1. Holy cow Colleen I was in tears reading this. First because of what could have happened to you and your friend and second that you are okay. I hope you’re doing alright after that fact and your foot isn’t injured to badly. Thinking of you and thanking God for the intervention .


  2. I’m thankful God was watching over you and I don’t blame you for hugging that trash can! I tend to be a bit oblivious that way too and I’m thankful He watches over me when I’m like that too. What an experience! I’m glad you’re okay.



    • Thank you Nancy. It’s funny (odd funny). The day before, on our hike, we took all kinds of precautions. We knew what to be prepared for. For this city hike we felt we were being safe. We were on the side walk. Using cross walks. Just standing there. And ….wow. Like you say, HE was watching over me when someone else was not being safe. And I admit, I was shook up. After everything was done with the police we went to a coffee shop. I was standing in there and suddenly just had to leave. My adrenaline and nerves just caught up with me. Thank you Nancy.

      Liked by 1 person

  3. I think you both have guardian angels! That was one close call! I think it is sweet you are hugging the trash can but I believe a guardian angel directed his truck there instead of into you two! Thank God!


      • Oy vey! Well it sounds like it will be better soon anyway…not serious. What a traumatic incident though!! I would think you might be a little out of whack mentally though, oh but Colleen…well…ha, ha! Laughter is the best medicine they say!! But seriously, hope you are not too traumatized.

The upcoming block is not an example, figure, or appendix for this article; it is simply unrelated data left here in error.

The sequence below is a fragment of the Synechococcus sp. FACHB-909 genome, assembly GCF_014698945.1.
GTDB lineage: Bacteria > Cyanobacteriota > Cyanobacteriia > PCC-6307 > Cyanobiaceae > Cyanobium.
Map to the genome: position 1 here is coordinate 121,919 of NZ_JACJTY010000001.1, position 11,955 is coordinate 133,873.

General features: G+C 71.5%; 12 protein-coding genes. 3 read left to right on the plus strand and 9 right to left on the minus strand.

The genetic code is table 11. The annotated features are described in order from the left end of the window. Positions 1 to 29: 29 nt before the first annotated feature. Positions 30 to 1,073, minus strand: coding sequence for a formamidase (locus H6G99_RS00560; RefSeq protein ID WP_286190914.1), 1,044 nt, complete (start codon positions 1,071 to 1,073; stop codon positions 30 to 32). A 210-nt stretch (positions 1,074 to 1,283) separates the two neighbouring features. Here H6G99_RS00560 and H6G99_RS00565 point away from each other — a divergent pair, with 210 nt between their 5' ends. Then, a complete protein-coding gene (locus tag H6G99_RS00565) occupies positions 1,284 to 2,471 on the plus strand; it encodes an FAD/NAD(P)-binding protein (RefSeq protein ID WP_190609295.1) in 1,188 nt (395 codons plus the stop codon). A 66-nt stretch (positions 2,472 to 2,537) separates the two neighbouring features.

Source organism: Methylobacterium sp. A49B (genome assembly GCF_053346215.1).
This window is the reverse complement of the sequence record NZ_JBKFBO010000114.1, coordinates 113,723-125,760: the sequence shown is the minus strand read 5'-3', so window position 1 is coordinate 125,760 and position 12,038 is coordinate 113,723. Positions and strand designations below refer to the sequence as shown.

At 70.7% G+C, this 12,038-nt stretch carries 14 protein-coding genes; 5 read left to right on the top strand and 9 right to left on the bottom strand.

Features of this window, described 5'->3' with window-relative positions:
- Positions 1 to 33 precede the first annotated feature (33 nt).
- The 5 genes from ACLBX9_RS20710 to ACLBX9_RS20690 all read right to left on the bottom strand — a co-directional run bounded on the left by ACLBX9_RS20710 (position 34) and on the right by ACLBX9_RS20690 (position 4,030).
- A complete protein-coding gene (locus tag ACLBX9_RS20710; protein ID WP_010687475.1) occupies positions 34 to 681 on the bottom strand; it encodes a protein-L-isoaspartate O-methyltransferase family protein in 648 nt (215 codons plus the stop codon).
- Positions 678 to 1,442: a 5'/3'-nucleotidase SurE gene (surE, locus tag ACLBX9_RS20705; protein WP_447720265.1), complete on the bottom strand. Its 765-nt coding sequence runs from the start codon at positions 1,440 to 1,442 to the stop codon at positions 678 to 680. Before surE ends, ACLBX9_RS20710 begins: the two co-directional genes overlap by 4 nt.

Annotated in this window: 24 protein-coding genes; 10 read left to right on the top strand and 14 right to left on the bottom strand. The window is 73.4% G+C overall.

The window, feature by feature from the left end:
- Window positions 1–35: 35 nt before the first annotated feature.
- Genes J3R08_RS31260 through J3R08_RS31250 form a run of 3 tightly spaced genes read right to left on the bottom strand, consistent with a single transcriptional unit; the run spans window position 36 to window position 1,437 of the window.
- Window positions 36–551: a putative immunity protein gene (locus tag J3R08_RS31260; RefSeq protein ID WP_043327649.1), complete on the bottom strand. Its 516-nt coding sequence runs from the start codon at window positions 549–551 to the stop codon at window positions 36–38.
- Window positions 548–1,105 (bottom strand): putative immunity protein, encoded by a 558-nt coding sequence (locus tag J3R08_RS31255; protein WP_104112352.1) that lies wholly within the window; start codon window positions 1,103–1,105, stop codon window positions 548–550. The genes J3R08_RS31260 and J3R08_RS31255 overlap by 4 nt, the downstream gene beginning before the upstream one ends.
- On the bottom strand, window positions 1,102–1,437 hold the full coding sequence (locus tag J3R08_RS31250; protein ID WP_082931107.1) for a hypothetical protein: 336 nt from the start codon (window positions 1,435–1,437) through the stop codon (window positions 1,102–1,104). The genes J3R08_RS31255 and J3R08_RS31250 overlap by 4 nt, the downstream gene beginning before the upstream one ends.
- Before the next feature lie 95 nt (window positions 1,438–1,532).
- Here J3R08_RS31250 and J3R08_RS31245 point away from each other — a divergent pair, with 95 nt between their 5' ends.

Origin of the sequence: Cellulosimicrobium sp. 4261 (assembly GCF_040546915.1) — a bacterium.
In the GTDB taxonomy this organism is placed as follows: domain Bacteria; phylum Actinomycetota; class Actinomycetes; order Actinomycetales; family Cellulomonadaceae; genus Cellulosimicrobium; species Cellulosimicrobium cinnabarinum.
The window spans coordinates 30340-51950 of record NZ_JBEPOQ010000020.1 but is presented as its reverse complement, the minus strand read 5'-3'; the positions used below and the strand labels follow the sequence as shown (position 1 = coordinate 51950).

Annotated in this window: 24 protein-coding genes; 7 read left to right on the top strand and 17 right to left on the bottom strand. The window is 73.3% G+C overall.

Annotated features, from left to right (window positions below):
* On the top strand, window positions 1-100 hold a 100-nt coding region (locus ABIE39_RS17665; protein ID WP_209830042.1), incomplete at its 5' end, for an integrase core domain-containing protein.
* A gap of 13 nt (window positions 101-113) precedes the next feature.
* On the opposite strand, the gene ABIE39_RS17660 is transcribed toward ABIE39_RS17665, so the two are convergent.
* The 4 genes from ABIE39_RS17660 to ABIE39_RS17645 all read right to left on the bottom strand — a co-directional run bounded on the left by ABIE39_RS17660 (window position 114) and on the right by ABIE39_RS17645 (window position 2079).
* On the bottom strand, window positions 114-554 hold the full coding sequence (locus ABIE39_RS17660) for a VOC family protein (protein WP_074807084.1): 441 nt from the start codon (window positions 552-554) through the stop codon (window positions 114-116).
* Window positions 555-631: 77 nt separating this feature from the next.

• Thank you Marissa. Especially for understanding that part. I’m having a hard time just leaving that moment back there where it belongs. I can’t walk away from it in my head. I keep seeing that friggin’ truck, right there. And I keep hearing my friend yell my name. I told her later I felt like I heard it on a delay. And she explained that no, that’s when she yelled it. Because after it happened she couldn’t see me. And that makes me feel horrible. That for that second or two or three she must have thought I was hit by that truck. Just so much emotion in that. I told my friend today that my brain was completely out of whack …. even still today some what.


  4. I was literally on the edge of my seat, speed reading through first, then when back for the details. I think we share the same Angel and I am every thankful that he is ever-present and SO good at what he does! Thank you for being ok…love you, sister!


  5. omFg!!! So did you go to the doctor today????!!!! And that truck driver… Did they find that phucked??? (Sorry… but I am pissed with this society! Look at what happened to you!)


    • Don’t be sorry Koji. It’s okay. I didn’t have to go to the doctor. The foot is okay. The bruise is okay, it looks very oddly like a tan more than a bruise. And only hurts with a shoe on. Though the driver was not high on my list of people doing right by society, there was a whole bunch of good people who came running when this happened. So, that says some good things. 🙂